Ukraine, contending with Covid and polio, faces mounting health threats

Russia’s invasion of Ukraine brings a host of serious threats to public health beyond the military violence itself, experts warn.

The conflict could make it difficult for people with conditions like diabetes or cancer to get treatment, and it may increase the spread of infectious diseases, including Covid-19, as people gather in shelters or flee the country. 

Ukraine is coming off its largest spike in Covid cases yet — its seven-day average hit a record of 37,408 on Feb. 10, according to an NBC News tally. Less than 40 percent of the population had been vaccinated as of Feb. 15.

What’s more, Ukraine has been trying to control a polio outbreak since October. Two children with paralytic polio have been identified, and 19 more were identified as infected with the virus but did not develop paralysis. 

“Confirmation of the second paralytic case in January 2022 is evidence that the virus is still circulating in the country,” World Health Organization spokesperson Tarik Jašarević said in a statement. “The current crisis in Ukraine increases the risk of national and international spread of the virus.”

As of 2020, about 87 percent of the population had received the first dose of the polio vaccine, Jašarević said. Ukraine began a vaccination campaign on Feb. 1 targeting children younger than 6 who hadn’t gotten their polio shots.

“It is vital that the campaign continues to ensure that the remaining over 100,000 children are protected,” he said. 

Dr. Timothy Erickson, a physician at Brigham and Women’s Hospital and faculty member at the Harvard Humanitarian Initiative, said there is concern the polio case count will grow.

“With conflicts it’s quite apparent that polio cases do not only increase but re-emerge in countries where it was once thought to be eradicated,” he said.

In the more immediate term, however, global health experts worry about coming disruptions of care for people in Ukraine who have noncommunicable diseases.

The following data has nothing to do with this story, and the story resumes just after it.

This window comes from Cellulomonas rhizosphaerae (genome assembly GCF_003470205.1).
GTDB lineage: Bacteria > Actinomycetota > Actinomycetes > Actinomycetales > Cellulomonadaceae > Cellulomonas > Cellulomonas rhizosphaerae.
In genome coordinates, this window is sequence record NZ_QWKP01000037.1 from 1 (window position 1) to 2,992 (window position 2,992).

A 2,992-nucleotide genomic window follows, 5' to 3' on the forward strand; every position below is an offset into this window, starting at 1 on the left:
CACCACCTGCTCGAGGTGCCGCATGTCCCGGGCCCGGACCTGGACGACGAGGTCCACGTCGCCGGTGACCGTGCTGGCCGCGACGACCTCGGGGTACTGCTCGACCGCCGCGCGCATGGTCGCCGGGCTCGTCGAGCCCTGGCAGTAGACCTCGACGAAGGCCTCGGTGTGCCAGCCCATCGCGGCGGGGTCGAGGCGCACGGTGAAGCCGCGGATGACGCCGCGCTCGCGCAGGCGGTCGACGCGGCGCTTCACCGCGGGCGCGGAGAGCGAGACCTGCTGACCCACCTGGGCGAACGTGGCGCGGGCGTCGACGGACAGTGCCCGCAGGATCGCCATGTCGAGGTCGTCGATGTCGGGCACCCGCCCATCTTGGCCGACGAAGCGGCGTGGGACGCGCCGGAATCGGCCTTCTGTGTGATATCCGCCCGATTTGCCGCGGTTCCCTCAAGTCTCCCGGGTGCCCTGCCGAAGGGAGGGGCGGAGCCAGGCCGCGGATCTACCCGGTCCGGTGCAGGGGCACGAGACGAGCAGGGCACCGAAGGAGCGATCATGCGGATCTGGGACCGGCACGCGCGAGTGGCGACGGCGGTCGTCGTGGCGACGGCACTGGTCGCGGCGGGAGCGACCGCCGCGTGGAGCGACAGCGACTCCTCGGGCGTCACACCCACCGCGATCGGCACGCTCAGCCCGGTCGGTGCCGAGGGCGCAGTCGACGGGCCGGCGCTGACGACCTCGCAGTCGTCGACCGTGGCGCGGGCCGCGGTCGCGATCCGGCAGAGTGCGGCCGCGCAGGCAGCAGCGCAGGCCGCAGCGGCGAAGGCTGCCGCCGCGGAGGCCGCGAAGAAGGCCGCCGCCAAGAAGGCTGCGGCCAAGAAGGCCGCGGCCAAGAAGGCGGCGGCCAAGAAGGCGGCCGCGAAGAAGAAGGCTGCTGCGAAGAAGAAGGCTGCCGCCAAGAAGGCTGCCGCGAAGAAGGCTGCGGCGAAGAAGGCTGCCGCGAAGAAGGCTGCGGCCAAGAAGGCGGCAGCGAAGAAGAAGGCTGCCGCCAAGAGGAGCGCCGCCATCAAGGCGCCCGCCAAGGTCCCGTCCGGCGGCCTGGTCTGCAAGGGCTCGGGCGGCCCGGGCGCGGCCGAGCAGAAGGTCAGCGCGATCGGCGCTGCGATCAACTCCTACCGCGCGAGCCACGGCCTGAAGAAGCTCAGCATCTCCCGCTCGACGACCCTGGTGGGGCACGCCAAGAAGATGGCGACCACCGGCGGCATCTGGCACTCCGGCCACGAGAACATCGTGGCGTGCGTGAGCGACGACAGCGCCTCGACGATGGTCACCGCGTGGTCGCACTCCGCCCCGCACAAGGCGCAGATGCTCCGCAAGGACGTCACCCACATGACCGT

“We’re talking everything from insulin for diabetes, cardiac medications, but then also some of the more serious and expensive diseases — treatments for cancer, dialysis,” Paul Spiegel, director of the John Hopkins Center for Humanitarian Health, said.

Such disruptions could happen, Spiegel explained, if people are moving within or out of the country, or if an insufficient supply of medication is entering Ukraine, or if hospitals get shut down.

Global health experts expect most Ukrainians’ concerns about Covid to take a backseat to more pressing survival needs in these early days of violence but said it’s likely transmission of the virus will rise.

It will, however, probably be difficult to assess a Covid increase in real time, according to Sonny Patel, a public health practitioner and visiting scientist at the Harvard T.H. Chan School of Public Health.  

“These numbers are going to have to be taken with some sort of salt, understanding it may be underreported, or in many ways not reported at all,” Patel said.

Jarno Habicht, the World Health Organization representative in Ukraine, said in a Friday briefing that “the number of cases is very high, and we are still in the most difficult Covid times currently.” 

He noted, though, that hospitalizations and deaths are lower than in past waves. Ukraine’s deadliest day of the pandemic came in mid-November.

Spiegel said that for people who do wind up with severe Covid in the near future, ICU capacity could be limited because of trauma cases from the fighting, and already existent shortages of oxygen in some parts of the country could get worse. 

WHO Director-General Tedros Adhanom Ghebreyesus announced on Thursday that he had released $3.5 million in emergency funds to buy and deliver medical supplies to Ukraine.

In his remarks, Habicht noted that in recent years Ukraine had been considered a star in the region in terms of its progress on reforms to health financing and primary care. As recently as last week, he added, WHO had been in discussions with Ukrainian authorities about a long-term health care strategy that would inform the country’s goals through 2030.

“It is really a question now how all of this moves forward,” he said, adding, “now our priorities have shifted to trauma care, ensuring access to services, continuity of care, mental health and psychosocial support, but also moving forward all the reforms.” 

Anticipating and addressing mental health impacts of the invasion, such as PTSD, will be key, experts agreed. 

“Just getting through this is going to bring out a lot of mental health issues. Alcohol and substance abuse always seem to follow these types of tragedies,” Erickson said.

By Percy